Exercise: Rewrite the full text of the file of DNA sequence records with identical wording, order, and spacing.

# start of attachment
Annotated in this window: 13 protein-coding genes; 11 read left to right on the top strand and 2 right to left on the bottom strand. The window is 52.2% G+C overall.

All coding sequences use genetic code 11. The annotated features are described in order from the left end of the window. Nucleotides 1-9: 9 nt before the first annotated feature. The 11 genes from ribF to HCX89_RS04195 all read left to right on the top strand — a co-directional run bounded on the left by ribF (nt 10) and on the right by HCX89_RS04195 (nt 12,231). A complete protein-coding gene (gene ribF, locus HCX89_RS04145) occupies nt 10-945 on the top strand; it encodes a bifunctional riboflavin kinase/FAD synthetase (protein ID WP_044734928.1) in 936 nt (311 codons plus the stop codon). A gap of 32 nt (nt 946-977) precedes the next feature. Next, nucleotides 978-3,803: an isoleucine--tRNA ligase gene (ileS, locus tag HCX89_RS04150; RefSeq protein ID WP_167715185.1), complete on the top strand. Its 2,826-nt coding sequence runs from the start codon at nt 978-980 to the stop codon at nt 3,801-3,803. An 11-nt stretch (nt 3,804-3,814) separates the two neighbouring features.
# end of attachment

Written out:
Annotated in this window: 13 protein-coding genes; 11 read left to right on the top strand and 2 right to left on the bottom strand. The window is 52.2% G+C overall.

All coding sequences use genetic code 11. The annotated features are described in order from the left end of the window. Nucleotides 1-9: 9 nt before the first annotated feature. The 11 genes from ribF to HCX89_RS04195 all read left to right on the top strand — a co-directional run bounded on the left by ribF (nt 10) and on the right by HCX89_RS04195 (nt 12,231). A complete protein-coding gene (gene ribF, locus HCX89_RS04145) occupies nt 10-945 on the top strand; it encodes a bifunctional riboflavin kinase/FAD synthetase (protein ID WP_044734928.1) in 936 nt (311 codons plus the stop codon). A gap of 32 nt (nt 946-977) precedes the next feature. Next, nucleotides 978-3,803: an isoleucine--tRNA ligase gene (ileS, locus tag HCX89_RS04150; RefSeq protein ID WP_167715185.1), complete on the top strand. Its 2,826-nt coding sequence runs from the start codon at nt 978-980 to the stop codon at nt 3,801-3,803. An 11-nt stretch (nt 3,804-3,814) separates the two neighbouring features.